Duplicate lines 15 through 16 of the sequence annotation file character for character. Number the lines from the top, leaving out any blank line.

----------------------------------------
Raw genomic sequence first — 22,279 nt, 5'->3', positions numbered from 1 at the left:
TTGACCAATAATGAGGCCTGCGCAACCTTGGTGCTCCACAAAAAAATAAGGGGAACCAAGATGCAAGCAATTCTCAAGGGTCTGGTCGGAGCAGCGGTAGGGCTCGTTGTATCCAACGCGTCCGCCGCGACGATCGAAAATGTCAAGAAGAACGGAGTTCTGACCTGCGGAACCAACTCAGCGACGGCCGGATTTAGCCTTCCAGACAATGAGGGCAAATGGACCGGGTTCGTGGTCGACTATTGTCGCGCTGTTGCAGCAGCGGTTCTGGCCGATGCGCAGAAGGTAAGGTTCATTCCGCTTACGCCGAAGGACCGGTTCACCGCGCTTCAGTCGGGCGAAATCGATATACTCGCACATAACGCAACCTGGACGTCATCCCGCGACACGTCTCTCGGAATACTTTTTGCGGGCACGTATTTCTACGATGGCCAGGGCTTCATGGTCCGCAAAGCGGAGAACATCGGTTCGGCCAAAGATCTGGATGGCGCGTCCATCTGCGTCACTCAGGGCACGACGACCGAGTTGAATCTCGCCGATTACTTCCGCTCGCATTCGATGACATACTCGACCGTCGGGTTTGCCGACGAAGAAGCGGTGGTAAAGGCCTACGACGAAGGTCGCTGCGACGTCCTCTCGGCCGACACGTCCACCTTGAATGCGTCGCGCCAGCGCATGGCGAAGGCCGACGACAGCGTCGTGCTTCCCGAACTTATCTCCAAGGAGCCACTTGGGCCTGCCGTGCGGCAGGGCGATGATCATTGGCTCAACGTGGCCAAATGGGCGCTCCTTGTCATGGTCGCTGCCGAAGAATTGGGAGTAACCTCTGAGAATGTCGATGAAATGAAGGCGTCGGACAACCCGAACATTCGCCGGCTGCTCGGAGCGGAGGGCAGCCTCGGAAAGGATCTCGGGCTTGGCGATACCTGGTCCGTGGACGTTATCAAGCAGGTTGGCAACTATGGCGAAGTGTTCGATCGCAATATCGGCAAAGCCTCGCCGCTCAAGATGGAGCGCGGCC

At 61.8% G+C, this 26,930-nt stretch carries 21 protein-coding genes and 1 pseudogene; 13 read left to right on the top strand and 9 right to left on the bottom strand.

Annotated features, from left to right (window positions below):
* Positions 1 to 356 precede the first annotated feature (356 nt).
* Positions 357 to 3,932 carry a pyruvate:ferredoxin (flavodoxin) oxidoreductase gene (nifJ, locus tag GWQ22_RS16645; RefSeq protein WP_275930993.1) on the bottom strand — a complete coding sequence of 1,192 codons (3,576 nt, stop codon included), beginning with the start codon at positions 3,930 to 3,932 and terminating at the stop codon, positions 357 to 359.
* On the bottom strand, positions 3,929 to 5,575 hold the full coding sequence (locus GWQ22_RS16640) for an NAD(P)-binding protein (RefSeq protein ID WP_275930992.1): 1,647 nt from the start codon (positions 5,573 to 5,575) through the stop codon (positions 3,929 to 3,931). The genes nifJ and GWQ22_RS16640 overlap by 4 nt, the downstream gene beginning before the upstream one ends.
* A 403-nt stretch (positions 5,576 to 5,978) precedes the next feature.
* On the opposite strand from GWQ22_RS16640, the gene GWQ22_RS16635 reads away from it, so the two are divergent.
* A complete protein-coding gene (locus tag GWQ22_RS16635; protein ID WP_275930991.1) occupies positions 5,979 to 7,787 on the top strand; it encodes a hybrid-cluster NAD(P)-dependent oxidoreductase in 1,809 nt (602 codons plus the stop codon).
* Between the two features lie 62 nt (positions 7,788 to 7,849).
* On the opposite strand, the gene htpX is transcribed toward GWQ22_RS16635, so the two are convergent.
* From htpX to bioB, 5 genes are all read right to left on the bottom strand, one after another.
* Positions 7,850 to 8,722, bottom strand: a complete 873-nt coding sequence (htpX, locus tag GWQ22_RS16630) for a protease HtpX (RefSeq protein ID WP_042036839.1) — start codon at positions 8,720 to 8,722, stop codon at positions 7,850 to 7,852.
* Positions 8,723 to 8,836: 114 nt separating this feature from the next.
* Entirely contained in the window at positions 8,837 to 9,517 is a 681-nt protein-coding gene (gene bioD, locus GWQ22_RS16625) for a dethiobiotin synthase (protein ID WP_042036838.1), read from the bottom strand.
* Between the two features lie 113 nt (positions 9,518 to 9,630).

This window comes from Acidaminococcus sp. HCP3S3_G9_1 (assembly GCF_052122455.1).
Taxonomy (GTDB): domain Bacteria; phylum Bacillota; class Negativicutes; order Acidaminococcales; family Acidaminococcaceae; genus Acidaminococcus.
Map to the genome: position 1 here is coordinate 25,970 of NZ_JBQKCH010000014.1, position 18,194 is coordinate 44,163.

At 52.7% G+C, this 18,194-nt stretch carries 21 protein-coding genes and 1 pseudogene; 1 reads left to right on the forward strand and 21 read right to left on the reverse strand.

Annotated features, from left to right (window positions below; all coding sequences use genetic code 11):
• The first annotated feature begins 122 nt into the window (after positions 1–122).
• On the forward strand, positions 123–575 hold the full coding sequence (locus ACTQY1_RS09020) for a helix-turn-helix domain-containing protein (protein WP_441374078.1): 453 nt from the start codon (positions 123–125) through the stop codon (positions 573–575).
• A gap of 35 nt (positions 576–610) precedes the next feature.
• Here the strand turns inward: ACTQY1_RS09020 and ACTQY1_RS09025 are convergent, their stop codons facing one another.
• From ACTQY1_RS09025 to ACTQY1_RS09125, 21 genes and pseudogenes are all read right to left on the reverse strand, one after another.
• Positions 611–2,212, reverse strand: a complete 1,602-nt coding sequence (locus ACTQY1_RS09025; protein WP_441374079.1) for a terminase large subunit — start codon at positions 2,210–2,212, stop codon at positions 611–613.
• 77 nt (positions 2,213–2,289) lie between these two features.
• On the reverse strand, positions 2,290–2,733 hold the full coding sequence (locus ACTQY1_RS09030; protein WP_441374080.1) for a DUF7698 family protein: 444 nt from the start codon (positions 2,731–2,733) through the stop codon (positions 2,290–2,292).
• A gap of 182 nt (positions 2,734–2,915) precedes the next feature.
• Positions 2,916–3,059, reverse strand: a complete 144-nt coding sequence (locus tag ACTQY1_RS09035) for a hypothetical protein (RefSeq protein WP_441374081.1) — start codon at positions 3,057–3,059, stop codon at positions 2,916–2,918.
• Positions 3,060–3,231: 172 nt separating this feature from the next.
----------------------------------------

* Positions 8,723 to 8,836: 114 nt separating this feature from the next.
* Entirely contained in the window at positions 8,837 to 9,517 is a 681-nt protein-coding gene (gene bioD, locus GWQ22_RS16625) for a dethiobiotin synthase (protein ID WP_042036838.1), read from the bottom strand.